More than 20 people were killed Friday when two car bombs exploded at Kurdish festivals in northeastern Syria, according to the Syrian Observatory for Human Rights, a U.K.-based monitoring group. The bombings in the predominantly Kurdish city of Hassakeh also wounded 80 people, Reuters reported.
The observatory attributed the attacks to the Islamic State group, which controls a lot of territory in both Syria and Iraq. The extremist group formerly known as either ISIL or ISIS has previously targeted Kurds, as well as other ethnic and religious minorities in the region. Hassakeh is located in an area where the militant group has significant support, according to a BBC News infographic.
A representative of the Kurdish People’s Protection Units (YPG) also attributed the attacks to the Islamic State group and said the bombings killed mostly women and children. Meanwhile, the U.S.-led coalition fighting the militant group has carried out more than 100 aistrikes against it in Hassakeh, as indicated by BBC News.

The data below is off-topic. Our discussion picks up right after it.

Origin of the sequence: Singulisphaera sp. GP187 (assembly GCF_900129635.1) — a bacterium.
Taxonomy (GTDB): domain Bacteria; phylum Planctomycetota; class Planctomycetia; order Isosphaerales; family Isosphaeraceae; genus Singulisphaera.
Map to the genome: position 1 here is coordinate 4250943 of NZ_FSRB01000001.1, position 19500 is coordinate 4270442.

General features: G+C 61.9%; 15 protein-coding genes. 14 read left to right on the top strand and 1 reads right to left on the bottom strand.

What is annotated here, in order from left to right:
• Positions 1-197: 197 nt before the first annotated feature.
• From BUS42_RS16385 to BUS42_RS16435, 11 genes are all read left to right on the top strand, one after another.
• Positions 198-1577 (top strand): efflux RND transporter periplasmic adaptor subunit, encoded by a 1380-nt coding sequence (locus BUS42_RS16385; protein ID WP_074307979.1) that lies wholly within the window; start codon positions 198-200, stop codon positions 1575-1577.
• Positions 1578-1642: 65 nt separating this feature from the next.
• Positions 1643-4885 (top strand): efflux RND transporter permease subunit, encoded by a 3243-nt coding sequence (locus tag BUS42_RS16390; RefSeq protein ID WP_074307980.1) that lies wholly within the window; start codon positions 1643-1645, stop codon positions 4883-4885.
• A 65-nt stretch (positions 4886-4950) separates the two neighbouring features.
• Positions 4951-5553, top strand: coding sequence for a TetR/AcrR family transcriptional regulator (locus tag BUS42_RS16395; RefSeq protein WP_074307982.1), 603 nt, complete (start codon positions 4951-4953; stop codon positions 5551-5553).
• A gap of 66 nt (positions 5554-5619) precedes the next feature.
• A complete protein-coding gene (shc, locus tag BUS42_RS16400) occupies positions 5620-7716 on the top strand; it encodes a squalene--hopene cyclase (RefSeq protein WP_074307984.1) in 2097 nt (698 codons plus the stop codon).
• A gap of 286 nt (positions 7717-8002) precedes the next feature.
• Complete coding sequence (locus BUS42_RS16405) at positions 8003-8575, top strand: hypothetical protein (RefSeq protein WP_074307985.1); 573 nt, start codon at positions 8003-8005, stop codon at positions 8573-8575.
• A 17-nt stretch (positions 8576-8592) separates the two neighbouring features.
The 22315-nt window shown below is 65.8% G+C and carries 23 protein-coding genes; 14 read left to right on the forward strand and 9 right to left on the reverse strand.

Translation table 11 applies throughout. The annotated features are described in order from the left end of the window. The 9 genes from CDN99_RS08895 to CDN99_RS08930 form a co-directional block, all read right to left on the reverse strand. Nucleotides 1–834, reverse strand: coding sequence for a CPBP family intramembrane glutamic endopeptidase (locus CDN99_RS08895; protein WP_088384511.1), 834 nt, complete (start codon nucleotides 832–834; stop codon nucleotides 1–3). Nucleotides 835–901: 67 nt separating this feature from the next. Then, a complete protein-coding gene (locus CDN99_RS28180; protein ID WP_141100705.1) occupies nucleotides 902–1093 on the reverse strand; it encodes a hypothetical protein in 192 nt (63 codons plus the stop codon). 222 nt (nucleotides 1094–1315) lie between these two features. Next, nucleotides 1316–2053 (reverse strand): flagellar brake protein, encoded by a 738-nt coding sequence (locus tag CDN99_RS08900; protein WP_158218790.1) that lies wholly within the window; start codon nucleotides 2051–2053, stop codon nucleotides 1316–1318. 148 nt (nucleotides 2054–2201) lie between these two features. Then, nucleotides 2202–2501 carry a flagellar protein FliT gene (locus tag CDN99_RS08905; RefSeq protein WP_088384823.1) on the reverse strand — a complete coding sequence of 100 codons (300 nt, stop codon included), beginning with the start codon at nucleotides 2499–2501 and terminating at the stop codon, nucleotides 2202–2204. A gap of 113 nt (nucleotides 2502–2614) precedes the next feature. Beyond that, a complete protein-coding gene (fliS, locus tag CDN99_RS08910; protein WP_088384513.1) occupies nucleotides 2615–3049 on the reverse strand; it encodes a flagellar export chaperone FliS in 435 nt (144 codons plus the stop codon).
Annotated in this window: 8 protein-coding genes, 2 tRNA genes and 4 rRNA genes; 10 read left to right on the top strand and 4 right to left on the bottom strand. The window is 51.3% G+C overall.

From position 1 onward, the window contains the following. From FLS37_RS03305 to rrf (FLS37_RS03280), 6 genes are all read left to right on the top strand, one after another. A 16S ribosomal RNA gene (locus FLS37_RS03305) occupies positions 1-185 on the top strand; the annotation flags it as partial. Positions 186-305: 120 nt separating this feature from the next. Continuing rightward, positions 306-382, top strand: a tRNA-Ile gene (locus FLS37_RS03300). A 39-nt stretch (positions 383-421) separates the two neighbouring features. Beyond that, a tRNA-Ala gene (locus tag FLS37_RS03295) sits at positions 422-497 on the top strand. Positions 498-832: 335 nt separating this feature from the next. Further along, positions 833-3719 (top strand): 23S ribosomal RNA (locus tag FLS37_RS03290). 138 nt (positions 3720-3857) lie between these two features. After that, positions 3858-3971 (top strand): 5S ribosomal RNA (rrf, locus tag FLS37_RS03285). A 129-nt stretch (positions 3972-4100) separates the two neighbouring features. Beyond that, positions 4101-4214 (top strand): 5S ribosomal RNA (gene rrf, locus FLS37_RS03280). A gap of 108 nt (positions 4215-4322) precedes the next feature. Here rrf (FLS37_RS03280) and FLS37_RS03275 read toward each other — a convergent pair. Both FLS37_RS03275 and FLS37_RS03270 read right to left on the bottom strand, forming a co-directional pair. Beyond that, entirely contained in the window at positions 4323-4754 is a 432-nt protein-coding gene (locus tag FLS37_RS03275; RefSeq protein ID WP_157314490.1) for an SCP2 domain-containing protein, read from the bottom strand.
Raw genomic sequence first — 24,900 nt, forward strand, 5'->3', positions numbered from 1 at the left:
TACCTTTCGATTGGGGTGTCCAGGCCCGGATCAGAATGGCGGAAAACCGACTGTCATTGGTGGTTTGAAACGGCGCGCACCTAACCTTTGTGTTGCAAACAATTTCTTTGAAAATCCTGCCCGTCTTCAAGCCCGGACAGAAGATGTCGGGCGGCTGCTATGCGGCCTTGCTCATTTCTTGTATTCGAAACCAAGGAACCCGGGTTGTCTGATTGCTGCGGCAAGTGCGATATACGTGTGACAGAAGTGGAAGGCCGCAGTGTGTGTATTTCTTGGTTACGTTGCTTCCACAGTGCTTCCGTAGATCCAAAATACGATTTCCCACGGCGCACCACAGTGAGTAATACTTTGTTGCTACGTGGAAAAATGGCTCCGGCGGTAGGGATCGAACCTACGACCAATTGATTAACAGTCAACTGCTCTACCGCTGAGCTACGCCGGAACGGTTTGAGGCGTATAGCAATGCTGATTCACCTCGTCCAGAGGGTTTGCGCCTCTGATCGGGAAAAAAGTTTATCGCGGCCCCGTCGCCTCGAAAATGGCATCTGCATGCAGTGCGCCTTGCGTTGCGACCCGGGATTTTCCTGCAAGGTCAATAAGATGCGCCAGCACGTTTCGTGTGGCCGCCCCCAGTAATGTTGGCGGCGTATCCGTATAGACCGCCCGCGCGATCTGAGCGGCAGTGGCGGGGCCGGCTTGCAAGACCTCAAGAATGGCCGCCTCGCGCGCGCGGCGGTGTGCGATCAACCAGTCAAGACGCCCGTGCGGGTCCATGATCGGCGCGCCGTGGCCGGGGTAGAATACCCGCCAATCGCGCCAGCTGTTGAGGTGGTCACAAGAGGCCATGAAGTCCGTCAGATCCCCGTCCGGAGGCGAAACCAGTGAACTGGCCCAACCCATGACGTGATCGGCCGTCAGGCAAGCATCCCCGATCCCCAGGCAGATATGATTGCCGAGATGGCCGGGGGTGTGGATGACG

The car bombs detonated during celebrations of Nowruz, the Iranian/Persian and Kurdish new year, when Kurds gather for games, food and dancing. Among Kurds, the ancient spring festival commemorates the death of a tyrant about 2,500 years ago. In Syria, it also gives members of the stateless ethnic minority a chance to celebrate their identity.
The attacks in Hassakeh came the same day that suicide bombings at two mosques in Sanaa, Yemen, killed at least 137 people. Meanwhile, another bombing at a government compound in the northern Yemeni city of Saada killed at least two people.